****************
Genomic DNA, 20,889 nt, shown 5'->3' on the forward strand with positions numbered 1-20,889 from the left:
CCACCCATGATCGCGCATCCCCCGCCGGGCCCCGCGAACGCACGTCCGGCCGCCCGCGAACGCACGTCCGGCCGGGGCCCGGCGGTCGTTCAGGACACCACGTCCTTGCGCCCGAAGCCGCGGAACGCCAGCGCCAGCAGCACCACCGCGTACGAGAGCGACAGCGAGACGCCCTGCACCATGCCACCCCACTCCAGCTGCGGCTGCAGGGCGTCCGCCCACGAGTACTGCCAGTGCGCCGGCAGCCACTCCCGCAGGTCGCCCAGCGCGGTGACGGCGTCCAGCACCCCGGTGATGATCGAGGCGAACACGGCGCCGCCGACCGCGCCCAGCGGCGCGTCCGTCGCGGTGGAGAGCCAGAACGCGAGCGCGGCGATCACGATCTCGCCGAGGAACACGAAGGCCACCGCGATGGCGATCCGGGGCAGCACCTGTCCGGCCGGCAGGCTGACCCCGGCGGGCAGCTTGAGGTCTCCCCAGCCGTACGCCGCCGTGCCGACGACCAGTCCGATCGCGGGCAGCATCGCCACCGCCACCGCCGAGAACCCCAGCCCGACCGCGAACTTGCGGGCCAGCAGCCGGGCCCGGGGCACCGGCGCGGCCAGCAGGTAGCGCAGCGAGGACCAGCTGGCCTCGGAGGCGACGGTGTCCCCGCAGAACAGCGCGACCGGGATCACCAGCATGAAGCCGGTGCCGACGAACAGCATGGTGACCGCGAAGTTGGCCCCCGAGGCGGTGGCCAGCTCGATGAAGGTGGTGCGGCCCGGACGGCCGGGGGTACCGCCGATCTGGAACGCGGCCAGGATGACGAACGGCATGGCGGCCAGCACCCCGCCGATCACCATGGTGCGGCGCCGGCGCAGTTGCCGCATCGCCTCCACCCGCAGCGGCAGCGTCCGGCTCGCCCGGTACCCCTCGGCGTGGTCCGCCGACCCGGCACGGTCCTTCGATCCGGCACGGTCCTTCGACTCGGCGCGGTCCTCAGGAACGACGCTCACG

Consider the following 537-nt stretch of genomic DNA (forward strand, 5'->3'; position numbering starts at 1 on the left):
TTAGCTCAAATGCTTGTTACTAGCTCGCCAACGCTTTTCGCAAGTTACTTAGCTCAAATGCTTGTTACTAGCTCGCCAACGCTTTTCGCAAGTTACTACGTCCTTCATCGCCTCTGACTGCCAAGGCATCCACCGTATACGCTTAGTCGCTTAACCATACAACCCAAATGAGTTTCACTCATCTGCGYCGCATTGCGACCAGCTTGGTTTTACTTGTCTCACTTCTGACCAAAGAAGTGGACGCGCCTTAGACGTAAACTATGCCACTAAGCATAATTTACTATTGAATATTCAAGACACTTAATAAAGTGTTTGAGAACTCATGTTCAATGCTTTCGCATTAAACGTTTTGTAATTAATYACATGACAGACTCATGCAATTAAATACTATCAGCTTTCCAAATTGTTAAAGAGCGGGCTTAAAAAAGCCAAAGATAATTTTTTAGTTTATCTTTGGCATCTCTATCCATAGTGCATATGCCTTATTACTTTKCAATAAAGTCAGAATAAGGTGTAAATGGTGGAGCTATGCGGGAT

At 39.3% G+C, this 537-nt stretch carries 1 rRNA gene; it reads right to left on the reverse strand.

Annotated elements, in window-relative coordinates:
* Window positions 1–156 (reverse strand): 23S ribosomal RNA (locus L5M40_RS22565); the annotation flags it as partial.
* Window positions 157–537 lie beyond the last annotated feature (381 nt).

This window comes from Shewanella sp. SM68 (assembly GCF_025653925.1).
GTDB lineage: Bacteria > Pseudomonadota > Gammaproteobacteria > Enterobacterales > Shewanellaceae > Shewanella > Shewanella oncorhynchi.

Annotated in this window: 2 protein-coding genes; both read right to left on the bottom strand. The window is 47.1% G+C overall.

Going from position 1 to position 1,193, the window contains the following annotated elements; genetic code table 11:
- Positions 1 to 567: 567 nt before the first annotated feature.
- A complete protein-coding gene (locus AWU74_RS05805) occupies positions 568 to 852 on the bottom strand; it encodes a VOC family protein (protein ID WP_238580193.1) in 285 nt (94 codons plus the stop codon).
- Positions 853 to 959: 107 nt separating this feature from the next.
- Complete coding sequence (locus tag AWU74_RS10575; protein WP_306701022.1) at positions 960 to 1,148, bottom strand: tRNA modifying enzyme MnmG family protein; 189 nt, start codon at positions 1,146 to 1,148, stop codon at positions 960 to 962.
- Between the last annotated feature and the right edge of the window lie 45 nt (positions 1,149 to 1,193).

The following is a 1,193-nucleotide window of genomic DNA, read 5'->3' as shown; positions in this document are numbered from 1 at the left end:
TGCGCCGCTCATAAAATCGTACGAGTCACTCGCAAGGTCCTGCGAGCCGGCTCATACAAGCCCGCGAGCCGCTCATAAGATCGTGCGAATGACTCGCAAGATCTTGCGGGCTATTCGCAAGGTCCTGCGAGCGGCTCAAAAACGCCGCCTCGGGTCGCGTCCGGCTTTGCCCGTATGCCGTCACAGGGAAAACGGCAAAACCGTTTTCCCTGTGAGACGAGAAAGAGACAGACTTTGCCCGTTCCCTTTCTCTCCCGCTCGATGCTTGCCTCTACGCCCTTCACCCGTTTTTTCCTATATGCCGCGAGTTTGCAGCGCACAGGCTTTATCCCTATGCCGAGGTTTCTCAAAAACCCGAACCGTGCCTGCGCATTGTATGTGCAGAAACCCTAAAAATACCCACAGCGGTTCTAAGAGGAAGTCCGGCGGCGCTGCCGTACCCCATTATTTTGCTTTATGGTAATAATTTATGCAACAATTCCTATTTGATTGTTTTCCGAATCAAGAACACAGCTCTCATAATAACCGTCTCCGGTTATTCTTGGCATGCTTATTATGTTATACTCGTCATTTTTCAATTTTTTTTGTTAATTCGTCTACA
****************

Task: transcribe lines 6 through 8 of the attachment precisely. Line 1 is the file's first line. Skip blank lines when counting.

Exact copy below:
Annotated elements, in window-relative coordinates:
* Window positions 1–156 (reverse strand): 23S ribosomal RNA (locus L5M40_RS22565); the annotation flags it as partial.
* Window positions 157–537 lie beyond the last annotated feature (381 nt).